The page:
In-depth coverage of the candidates and the issues, all leading up to the Aug. 5 primary and the Nov. 4 general election.
It could be billed as a race to become the political power couple of a southeast Lawrence precinct.
The young upstarts, James and Andrea Meier, moved into the Pine Tree Townhouses about a year ago so he could attend Kansas University's pharmacy school. They're trying to make their way onto Douglas County's Republican Committee in Tuesday's primary election.
They will be trying to unseat Delbert and Mary Baxter, who have served on the committee for about 15 years.
Neither couple have actively campaigned, and both say if the other wins, that would be fine.
"It's very odd to have a competitive race really anywhere because, unfortunately, not a lot of people are getting involved," James Meier said.
One political scientist says these are important grass-roots political races that too often are overlooked, mostly out of voter ignorance and decreasing civic engagement.
"They get down the ballot, and they don't know what the heck this is," said Loran Smith, who teaches about local and state government as a Washburn University political science professor.
In each party in Douglas County, no one even filed to run for about half of the precinct committee seats that will be decided Tuesday. For Democrats, there are only five contested races out of 134. On the Republican side, it's four.
During primary elections every two years, voters in each party select one man and one woman to serve on the party's committee in the county. Their main task is to select new county officials or state legislators if an office becomes vacant.
Smith said many people figured out the importance of the county committees when Johnson County Republicans resurrected Phill Kline's political career in 2006. They selected him to the district attorney vacancy, just weeks after he lost the Kansas Attorney General race.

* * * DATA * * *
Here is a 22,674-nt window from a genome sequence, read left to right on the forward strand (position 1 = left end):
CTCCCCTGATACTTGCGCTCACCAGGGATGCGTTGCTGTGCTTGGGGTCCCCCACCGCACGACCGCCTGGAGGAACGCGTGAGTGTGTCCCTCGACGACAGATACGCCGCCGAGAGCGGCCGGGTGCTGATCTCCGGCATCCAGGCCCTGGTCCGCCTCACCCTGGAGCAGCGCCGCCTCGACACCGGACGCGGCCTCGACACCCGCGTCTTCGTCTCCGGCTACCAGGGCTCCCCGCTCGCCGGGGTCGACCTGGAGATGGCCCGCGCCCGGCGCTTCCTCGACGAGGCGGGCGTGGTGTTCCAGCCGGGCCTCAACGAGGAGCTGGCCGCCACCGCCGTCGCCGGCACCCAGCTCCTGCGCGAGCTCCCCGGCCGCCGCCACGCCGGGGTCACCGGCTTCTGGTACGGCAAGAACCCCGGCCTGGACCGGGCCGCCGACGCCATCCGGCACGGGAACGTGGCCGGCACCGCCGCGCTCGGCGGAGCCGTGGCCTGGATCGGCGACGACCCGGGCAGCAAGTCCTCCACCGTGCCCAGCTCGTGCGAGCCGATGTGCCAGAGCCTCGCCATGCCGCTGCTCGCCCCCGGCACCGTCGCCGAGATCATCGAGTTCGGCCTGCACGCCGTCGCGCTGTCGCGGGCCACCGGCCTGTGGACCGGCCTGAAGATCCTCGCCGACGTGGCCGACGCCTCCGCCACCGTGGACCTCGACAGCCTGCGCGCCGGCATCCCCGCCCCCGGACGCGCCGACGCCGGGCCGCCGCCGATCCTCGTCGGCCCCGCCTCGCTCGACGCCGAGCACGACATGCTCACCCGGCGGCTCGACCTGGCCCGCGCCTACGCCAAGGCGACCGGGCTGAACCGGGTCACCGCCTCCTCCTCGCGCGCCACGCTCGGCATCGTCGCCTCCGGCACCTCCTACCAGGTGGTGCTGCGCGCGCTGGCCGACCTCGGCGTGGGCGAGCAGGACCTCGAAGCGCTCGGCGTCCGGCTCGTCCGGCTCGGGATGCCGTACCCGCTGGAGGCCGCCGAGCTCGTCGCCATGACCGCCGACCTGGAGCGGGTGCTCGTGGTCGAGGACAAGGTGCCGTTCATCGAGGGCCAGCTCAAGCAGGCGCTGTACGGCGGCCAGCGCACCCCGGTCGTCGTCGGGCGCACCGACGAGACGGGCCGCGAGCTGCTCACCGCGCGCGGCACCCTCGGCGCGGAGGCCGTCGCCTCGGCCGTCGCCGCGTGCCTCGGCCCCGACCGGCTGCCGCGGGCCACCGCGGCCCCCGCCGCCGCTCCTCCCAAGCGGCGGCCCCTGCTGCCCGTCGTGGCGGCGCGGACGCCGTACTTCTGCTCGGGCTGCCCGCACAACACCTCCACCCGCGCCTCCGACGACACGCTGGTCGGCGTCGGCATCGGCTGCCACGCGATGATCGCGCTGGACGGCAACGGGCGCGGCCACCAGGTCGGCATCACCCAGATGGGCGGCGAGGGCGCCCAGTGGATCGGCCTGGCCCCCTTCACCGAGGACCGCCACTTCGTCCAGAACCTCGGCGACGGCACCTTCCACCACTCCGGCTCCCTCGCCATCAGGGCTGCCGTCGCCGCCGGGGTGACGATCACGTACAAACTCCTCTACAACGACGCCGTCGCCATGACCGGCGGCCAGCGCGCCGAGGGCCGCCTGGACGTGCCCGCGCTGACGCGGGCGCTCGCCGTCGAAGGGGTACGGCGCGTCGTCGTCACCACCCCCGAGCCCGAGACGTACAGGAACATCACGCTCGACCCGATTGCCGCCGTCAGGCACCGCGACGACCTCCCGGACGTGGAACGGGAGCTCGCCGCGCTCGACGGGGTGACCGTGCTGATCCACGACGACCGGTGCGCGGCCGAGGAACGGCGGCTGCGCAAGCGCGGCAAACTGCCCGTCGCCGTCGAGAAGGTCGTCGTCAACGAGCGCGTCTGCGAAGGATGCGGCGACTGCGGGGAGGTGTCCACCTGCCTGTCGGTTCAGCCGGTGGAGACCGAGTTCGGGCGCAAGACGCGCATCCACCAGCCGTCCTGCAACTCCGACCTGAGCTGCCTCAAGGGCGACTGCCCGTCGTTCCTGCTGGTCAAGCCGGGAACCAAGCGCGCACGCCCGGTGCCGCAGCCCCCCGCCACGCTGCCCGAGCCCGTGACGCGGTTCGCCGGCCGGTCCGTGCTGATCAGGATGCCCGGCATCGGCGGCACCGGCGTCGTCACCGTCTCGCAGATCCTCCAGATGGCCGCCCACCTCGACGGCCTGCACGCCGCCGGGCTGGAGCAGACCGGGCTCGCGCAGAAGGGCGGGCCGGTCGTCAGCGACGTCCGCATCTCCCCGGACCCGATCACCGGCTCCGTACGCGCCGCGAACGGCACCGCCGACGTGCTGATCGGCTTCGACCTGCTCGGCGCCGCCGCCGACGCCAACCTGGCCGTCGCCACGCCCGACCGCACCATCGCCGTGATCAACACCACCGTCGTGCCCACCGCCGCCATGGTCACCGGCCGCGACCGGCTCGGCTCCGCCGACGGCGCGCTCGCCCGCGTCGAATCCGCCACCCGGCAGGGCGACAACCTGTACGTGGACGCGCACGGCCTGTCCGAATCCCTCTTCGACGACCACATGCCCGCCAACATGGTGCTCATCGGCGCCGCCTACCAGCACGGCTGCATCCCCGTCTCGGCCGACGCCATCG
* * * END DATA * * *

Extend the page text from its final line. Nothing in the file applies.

But it's still common in counties across the state to have little interest in serving on the committees, he said. For one, younger people are drawn more toward electronic means of communication, such as Facebook on the Internet, instead of going door-to-door in neighborhoods.
Usually the vacancies in the precinct races will go to write-in candidates or county party chairmen will make appointments later, said Christian Morgan, executive director of the Kansas Republican Party.
Morgan, a Lawrence resident, is running unopposed to captain his precinct in central Lawrence. He said statewide, the party relies on their precinct leaders, especially to help campaign.
"The best way to reach voters is by knocking on their door and talking to them. That's not a partisan thing. I guarantee you," he said.
Mike Gaughan, the Kansas Democratic Party's executive director, said precinct committees give voters a firsthand look at party politics. The state party also aims to have a strong local presence.
"We want to make sure that people can get involved whether they want to run or not," said Gaughan, also a Lawrence resident, who is seeking to represent the party in his west Lawrence precinct with his wife, Julia.
They're both running unopposed. Gaughan said the state party is also working on a concept called "virtual precincts," which allows voters to work together with people on the Internet, even though they're not geographic neighbors.
As for those who are running for precinct seats the traditional way, they've noticed a drop off in interest in the last decade.
"There's a lot of apathy out there. It's really hard to fight it," Mary Baxter said.
The Baxters, who are both retired, have worked at their polling place during elections for several years, and they've each represented the precinct in the county for more than 15 years. Most neighbors know them because of they see the couple at the polls, she said.
But oftentimes it's hard to even get younger people out to vote, she said.
Her husband's opponent in Tuesday's election - the newcomer - James Meier, who's in his mid-20s, said younger people should take interest in the precinct leadership concept, even if they disagree with party stances on issues.
"The best way is to become a precinct person, get involved and change what the party stands for," Meier said.